Can Employers In New York State Fire Workers Who Have Abused Drugs?
Now that adult-use recreational marijuana is legal in New York State, many employers had to change their stance on drug use. For the most part, companies cannot discriminate against cannabis consumers. But, what about other drugs?
Can an employer legally fire a worker with a history of drug abuse?
Can An Employee With A History Of Drug Abuse Be Fired For It In New York?
It might seem straightforward, but it's not as black and white as it may seem. Substance abuse is protected by the Americans With Disabilities Act, to some extent.
The Americans With Disabilities Act (ADA) is perhaps the most important federal civil rights legislation that affects employers when developing and implementing drug-free workplace policies. It prohibits all U.S. employers with more than 15 employees from discriminating against qualified job applicants and employees because of a physical disability.
To many people, drug abuse isn't a disability, but legally speaking, it can be a protected disability.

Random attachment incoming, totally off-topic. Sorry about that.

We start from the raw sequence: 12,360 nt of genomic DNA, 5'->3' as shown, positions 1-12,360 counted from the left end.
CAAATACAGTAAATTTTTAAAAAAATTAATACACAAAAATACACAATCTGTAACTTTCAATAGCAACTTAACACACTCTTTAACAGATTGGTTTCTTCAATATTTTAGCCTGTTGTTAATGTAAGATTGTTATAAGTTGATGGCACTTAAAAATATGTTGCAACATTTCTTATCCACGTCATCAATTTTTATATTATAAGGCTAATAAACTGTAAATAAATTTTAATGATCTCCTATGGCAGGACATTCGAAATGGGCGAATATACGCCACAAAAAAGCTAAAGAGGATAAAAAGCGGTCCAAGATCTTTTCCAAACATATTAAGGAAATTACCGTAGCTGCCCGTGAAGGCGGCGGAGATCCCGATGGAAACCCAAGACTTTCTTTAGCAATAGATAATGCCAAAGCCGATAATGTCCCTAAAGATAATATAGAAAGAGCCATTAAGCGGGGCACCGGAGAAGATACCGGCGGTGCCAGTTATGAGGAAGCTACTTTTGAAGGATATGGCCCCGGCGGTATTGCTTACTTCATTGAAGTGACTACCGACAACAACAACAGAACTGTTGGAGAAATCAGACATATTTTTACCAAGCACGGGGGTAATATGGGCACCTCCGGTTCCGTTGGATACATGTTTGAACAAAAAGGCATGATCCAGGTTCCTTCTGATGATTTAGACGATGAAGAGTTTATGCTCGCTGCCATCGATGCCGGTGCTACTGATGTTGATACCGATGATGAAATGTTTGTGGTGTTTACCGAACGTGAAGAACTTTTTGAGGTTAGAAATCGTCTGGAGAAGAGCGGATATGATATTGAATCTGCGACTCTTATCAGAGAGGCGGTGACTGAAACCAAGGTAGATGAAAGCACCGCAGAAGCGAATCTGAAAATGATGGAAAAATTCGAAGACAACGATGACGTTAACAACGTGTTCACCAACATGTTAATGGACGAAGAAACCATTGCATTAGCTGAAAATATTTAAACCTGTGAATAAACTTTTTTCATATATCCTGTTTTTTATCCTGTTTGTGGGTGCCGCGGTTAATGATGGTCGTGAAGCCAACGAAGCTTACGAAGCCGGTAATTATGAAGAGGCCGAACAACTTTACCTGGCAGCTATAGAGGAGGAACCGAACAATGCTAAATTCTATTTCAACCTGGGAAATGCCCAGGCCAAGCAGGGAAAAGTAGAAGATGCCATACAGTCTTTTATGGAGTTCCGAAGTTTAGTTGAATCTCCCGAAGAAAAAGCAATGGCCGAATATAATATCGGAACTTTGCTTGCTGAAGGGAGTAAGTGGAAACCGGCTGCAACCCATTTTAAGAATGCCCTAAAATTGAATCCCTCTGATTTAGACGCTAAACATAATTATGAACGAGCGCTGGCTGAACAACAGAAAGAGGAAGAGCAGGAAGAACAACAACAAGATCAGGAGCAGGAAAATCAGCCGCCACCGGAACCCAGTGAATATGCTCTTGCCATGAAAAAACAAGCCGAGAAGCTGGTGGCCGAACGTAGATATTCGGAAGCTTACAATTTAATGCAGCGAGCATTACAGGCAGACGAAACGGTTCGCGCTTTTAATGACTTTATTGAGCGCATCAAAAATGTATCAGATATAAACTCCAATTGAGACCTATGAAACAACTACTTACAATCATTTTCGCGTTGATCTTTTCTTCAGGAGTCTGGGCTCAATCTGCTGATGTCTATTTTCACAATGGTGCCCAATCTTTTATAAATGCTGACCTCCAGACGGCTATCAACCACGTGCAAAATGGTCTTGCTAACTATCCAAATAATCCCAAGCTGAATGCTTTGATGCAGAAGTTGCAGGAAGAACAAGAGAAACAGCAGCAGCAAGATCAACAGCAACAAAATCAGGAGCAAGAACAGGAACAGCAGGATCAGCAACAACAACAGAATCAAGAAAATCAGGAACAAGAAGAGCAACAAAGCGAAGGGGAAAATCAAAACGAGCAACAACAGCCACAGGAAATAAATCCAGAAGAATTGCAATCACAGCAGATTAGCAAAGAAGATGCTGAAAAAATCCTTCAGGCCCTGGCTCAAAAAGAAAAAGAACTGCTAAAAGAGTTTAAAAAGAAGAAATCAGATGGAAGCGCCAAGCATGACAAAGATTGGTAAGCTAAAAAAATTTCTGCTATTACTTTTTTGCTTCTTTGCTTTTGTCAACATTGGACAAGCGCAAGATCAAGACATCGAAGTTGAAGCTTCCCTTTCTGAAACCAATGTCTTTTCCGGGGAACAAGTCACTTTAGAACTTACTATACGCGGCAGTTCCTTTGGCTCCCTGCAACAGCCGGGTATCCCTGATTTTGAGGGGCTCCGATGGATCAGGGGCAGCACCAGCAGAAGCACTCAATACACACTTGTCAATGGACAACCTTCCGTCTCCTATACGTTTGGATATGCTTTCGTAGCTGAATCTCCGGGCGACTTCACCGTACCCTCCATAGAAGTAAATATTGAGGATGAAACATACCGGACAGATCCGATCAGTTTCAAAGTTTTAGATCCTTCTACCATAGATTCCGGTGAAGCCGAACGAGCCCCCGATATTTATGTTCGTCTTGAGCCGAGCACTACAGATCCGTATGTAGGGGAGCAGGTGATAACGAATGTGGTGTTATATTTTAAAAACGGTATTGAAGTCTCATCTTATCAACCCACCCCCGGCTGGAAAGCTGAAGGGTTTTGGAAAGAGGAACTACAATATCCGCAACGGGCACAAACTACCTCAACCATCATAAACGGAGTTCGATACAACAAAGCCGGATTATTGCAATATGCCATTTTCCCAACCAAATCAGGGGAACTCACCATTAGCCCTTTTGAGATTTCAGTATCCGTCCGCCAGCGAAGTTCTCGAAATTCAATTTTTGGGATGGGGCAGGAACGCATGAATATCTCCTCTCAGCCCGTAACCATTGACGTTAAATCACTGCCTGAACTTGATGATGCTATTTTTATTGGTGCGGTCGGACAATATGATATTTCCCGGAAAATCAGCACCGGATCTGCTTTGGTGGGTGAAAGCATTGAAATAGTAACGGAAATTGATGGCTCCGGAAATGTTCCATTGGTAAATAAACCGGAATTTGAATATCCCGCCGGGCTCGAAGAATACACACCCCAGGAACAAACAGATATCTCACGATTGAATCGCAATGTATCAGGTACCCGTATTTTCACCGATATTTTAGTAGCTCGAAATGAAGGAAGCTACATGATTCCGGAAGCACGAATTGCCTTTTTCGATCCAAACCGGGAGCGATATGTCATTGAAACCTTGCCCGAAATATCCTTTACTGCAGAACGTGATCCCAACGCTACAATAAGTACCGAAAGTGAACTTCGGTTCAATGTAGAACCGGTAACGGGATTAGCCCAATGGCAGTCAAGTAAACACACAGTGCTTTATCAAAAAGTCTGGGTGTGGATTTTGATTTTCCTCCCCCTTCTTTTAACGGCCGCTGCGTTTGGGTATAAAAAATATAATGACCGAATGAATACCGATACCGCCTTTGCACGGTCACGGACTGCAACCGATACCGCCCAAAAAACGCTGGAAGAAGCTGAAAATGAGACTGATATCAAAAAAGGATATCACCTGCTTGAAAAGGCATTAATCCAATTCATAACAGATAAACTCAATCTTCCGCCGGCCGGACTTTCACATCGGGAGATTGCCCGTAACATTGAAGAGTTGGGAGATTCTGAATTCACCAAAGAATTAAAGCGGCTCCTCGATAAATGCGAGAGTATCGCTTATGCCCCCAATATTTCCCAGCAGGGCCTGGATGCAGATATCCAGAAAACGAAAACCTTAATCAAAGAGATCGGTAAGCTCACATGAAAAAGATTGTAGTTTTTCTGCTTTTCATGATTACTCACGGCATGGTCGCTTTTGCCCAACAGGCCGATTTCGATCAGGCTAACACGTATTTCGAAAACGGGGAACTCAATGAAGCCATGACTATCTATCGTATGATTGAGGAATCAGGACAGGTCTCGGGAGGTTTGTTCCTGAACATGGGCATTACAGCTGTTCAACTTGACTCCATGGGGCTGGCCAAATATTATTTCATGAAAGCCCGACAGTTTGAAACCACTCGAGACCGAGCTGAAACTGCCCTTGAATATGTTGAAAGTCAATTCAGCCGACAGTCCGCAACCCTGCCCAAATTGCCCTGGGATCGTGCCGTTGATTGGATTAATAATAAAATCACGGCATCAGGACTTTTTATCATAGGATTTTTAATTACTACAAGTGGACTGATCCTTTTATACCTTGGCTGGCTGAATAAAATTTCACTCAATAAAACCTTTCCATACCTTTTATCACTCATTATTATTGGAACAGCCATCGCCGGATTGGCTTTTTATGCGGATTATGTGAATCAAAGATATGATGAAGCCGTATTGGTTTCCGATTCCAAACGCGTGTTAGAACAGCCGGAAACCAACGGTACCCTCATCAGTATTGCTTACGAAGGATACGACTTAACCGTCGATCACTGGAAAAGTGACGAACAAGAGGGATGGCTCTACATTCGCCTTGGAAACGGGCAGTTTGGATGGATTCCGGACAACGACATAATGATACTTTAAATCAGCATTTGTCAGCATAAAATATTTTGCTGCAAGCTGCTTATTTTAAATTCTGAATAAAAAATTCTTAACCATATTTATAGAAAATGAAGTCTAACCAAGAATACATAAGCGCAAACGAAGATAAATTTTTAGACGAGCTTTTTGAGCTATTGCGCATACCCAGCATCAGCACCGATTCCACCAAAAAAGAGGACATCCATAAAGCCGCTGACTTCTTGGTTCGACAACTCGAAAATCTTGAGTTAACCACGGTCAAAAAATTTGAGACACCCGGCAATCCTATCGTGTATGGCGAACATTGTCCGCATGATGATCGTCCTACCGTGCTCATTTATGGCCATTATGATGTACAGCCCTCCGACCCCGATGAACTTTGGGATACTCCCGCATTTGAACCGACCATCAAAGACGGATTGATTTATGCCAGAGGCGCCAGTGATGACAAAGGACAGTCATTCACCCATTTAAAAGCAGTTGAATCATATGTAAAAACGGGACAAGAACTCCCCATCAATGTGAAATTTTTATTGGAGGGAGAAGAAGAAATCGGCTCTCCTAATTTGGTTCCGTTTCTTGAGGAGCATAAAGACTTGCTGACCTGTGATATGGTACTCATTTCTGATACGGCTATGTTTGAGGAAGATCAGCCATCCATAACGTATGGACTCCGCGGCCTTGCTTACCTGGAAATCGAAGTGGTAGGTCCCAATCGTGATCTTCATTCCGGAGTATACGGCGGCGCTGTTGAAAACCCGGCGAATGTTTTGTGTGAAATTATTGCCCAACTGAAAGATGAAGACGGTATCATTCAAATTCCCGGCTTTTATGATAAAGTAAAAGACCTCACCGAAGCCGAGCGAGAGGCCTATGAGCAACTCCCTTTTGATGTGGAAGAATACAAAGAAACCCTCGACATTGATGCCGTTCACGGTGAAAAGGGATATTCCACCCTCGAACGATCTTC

Make no mistake, the ADA doesn't stop a company from having a drug-free workplace. Nor does it prevent an employer from firing an employee who is currently using illegal drugs. However, even if an employee previously abused drugs, that doesn't mean they can be fired if their job finds out.
According to the U.S. Department of Health & Human Services' Substance Abuse And Mental Health Services Administration, in regard to the ADA,
Employers cannot fire, refuse to hire, or refuse to promote someone simply because she or he has a history of substance use. Employers also cannot fire, refuse to hire, or refuse to promote employees merely because they are enrolled in a drug or alcohol rehabilitation program.
SEE ALSO: What is 'Just Cause' In New York State? Can You Be Fired?
SAMHSA also warns companies not to single out employees for drug testing. Symptoms or behaviors that employers believe are due to drug use could actually be caused by a medical condition or mental illness. Companies could potentially face charges of discrimination.
***This article is not intended to provide legal counsel or advice.